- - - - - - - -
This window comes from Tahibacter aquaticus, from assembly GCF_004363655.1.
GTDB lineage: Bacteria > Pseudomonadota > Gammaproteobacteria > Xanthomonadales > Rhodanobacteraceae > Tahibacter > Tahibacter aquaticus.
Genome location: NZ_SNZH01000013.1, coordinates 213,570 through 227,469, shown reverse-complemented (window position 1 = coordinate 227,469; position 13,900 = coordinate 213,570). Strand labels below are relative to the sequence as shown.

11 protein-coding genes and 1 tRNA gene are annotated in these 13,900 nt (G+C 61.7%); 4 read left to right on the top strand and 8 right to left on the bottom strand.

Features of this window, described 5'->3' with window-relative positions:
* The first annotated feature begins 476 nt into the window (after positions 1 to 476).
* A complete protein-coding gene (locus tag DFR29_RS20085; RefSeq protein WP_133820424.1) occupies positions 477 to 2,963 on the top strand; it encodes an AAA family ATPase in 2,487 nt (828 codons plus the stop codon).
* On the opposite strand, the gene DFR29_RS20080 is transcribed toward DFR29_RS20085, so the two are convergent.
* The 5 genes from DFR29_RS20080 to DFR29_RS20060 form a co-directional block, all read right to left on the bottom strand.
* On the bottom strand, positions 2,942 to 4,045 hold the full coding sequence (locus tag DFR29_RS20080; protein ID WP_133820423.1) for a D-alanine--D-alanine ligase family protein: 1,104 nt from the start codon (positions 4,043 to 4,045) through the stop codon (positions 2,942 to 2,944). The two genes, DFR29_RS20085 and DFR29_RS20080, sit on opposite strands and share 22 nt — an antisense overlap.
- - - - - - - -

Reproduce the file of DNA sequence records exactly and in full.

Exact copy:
This window comes from Tahibacter aquaticus, from assembly GCF_004363655.1.
GTDB lineage: Bacteria > Pseudomonadota > Gammaproteobacteria > Xanthomonadales > Rhodanobacteraceae > Tahibacter > Tahibacter aquaticus.
Genome location: NZ_SNZH01000013.1, coordinates 213,570 through 227,469, shown reverse-complemented (window position 1 = coordinate 227,469; position 13,900 = coordinate 213,570). Strand labels below are relative to the sequence as shown.

11 protein-coding genes and 1 tRNA gene are annotated in these 13,900 nt (G+C 61.7%); 4 read left to right on the top strand and 8 right to left on the bottom strand.

Features of this window, described 5'->3' with window-relative positions:
* The first annotated feature begins 476 nt into the window (after positions 1 to 476).
* A complete protein-coding gene (locus tag DFR29_RS20085; RefSeq protein WP_133820424.1) occupies positions 477 to 2,963 on the top strand; it encodes an AAA family ATPase in 2,487 nt (828 codons plus the stop codon).
* On the opposite strand, the gene DFR29_RS20080 is transcribed toward DFR29_RS20085, so the two are convergent.
* The 5 genes from DFR29_RS20080 to DFR29_RS20060 form a co-directional block, all read right to left on the bottom strand.
* On the bottom strand, positions 2,942 to 4,045 hold the full coding sequence (locus tag DFR29_RS20080; protein ID WP_133820423.1) for a D-alanine--D-alanine ligase family protein: 1,104 nt from the start codon (positions 4,043 to 4,045) through the stop codon (positions 2,942 to 2,944). The two genes, DFR29_RS20085 and DFR29_RS20080, sit on opposite strands and share 22 nt — an antisense overlap.